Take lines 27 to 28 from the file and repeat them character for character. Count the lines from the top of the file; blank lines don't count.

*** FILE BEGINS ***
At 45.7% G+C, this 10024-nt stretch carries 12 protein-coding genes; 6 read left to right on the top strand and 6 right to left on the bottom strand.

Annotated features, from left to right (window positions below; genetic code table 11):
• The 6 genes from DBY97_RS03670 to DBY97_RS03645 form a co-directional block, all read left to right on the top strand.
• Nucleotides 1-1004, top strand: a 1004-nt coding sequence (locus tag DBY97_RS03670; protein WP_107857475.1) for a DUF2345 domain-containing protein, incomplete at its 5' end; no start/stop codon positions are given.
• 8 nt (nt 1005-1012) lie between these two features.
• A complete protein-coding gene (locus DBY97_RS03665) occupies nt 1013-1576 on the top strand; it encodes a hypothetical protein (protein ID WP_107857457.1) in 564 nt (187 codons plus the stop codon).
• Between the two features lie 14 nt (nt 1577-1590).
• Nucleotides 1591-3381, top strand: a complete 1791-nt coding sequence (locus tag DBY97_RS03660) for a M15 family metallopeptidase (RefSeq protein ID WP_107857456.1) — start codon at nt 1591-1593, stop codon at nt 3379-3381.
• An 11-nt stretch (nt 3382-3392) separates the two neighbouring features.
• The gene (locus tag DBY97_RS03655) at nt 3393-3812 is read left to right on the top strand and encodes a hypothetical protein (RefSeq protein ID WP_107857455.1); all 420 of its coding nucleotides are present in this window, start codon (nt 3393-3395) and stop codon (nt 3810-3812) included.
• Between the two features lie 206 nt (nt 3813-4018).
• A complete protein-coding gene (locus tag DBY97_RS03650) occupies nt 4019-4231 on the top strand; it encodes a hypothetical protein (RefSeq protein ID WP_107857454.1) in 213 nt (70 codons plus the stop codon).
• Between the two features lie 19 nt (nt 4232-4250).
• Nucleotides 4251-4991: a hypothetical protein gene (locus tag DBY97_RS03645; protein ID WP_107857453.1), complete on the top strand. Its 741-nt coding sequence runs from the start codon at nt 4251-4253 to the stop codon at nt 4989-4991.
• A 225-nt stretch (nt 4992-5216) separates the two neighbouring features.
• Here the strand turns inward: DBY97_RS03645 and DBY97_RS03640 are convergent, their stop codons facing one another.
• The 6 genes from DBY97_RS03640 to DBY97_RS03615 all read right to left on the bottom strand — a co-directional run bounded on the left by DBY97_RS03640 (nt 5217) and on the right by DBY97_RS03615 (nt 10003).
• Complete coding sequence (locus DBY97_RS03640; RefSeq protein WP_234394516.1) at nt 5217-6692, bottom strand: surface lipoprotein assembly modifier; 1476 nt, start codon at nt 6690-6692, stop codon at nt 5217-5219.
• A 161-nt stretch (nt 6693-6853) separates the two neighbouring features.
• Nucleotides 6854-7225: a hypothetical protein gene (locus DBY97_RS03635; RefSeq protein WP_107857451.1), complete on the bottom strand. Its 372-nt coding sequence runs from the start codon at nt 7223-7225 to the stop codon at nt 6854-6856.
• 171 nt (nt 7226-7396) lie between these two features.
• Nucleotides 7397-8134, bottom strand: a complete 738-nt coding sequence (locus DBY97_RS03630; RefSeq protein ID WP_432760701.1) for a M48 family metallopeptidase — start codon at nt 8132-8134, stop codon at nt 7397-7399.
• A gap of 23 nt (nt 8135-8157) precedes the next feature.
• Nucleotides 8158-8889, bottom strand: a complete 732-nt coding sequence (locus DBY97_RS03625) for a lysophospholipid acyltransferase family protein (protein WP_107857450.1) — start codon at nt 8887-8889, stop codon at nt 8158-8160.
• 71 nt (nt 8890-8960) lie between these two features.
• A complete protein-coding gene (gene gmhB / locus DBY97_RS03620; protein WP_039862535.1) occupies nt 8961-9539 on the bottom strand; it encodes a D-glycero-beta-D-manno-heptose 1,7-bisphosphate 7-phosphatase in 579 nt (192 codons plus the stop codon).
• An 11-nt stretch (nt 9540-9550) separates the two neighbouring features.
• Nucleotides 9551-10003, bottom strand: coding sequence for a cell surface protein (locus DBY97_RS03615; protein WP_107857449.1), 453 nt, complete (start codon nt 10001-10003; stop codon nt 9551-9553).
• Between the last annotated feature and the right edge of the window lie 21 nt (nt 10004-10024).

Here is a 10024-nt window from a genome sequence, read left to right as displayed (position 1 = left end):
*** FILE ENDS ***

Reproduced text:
• An 11-nt stretch (nt 9540-9550) separates the two neighbouring features.
• Nucleotides 9551-10003, bottom strand: coding sequence for a cell surface protein (locus DBY97_RS03615; protein WP_107857449.1), 453 nt, complete (start codon nt 10001-10003; stop codon nt 9551-9553).